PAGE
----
Jonas turned and said, "I don't like this any more than any of you, but I've got my orders, and I've got to follow them."
Clem slipped his battered cap down, to protect his eyes, then continued. "About your orders. You're from the North, and we've been fighting in this area and know what's out there. If the Indians don't get you, the desert will. That place is hell on Earth, and you're sending these men out there."
The sweat made Jonas blink as he commented, "As a Southern gentleman I would have thought you would have respected the chain of command, Clem. Apparently, the control of your men has changed your view."
Clem spat into the dirt at his feet, barely missing his boots, the looked his former friend in the face."Look here, Jonas, I've had my run-ins with officers, but I've never sent my men into a battle we hadn't a chance of surviving. What you're proposing is nothing short of a suicide mission, and for what?"
Jack Mason said with a snarl in his voice, "They want us to build the fort, in case the Indians take it in their heads to attack again, sir. We're nothing more than target practice, and if we die who cares?"
Jonas didn't reply to the statement. He didn't need to answer, Clem and the others knew what Jack said was true. Terry Mabey, a guide, and friend of the Indians looked at Jonas and said "If that's right, all I can say is we must have ticked someone off bad. Where we're heading is known among the scouts as Hells' Mouth."
Trooper Carter, not long out of training, asked, "Why's that Mr. Mabey?"
The old scout ran his fingers, over the grime of his face and commented, "You'll find out soon enough trooper, fast enough." The ragged clothes he wore had seen better days, but he was one of the best scouts in the wilderness; capable of living off what he caught for months, some people said if the frontiersman didn't need to report to the fort once a month, he wouldn't come into the town.
Mabey looked across the yard and said, "I'm going to get a meal and wash, I suggest you get some rest; once we leave here, I doubt any of us will get any rest for many weeks- if at all."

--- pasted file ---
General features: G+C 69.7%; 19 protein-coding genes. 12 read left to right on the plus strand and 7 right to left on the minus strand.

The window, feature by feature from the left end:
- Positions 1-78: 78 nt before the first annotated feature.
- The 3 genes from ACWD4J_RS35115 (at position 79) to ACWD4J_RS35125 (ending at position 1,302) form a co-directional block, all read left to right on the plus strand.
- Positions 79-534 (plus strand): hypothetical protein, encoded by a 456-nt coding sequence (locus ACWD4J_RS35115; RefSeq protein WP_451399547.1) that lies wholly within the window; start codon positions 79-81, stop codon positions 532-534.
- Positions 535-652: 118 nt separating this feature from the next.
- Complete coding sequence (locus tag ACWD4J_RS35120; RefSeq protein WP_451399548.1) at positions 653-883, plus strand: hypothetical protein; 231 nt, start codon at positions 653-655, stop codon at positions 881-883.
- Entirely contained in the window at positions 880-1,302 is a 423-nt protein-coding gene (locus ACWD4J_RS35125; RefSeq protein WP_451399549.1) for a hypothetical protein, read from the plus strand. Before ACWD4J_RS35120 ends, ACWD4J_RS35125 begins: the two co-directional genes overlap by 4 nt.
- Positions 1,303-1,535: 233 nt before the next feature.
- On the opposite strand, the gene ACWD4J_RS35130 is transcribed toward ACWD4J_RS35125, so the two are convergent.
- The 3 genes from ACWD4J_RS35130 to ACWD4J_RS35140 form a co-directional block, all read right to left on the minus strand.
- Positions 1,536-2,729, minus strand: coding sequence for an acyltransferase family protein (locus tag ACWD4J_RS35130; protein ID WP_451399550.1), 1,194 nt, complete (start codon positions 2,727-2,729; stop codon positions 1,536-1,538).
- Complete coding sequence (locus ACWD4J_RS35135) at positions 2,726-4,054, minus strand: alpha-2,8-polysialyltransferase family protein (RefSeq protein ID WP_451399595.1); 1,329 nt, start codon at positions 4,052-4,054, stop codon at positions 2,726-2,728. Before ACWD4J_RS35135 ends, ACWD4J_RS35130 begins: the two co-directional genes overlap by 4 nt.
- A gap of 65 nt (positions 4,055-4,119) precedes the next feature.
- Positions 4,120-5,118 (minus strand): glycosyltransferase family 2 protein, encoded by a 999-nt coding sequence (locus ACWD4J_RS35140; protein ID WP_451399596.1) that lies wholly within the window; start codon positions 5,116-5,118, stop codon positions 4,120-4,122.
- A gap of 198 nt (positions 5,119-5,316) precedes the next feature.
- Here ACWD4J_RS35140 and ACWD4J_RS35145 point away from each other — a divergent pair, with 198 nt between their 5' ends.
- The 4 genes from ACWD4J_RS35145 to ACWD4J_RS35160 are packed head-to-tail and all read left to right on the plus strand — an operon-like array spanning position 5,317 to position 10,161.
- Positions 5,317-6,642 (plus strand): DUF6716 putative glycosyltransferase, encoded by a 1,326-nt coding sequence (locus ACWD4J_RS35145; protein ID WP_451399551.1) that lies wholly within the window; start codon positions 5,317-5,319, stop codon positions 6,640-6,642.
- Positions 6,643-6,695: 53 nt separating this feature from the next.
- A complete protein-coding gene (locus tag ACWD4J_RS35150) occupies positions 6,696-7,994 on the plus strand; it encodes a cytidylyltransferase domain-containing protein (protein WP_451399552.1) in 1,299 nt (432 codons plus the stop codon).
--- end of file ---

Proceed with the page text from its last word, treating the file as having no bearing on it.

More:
The prisoners looked at Mabey as he walked away, and Clem said "He ain't wrong. Where we're going isn't called Hell's Mouth without reason; there are so many tales about the area it's hard which to believe and which to ignore. For myself, I believe them all."
Clem's remark wasn't said lightly, and Carter heard what he said as they crossed the yard to the canteen. The Confederates winced as the chains chafed on dry, raw skin and made the scars of the last week bleed again. The prisoners looked at the fort with sad eyes; some had served here before the Confederacy had fallen and they wept for their loss; others looked at the fort as their final sight of the remains of human life. Beyond this fort was Indian Territory, and nobody knew what to expect.
Clem hobbled over to where Mabey was sitting, and asked him, "How many of the Indian tales do you believe?"
Mabey finished his broth, and wiped his beard, then replied, "I am like you, I believe them all. Some I have only heard about, others I have witnessed for myself. All I can say is we are going to be watched like a hawk watches a hare from the moment we leave, make no mistake, once we leave we are on our own. If we get attacked, nobody will be sent to rescue us."
Clem pulled his hat back and wiped his brow, then passed a comment, "I do believe you're right. I know why my men and I are here, but what makes you come on this journey?"
Mabey smile and replied, "Me? Where else would I go? I was born here, and I'll die here. I have nothing to keep me in the fort, that's why I became a scout. Your friend must have done something awful to draw this detail though, for him it's a dead end no matter how the detail turns out."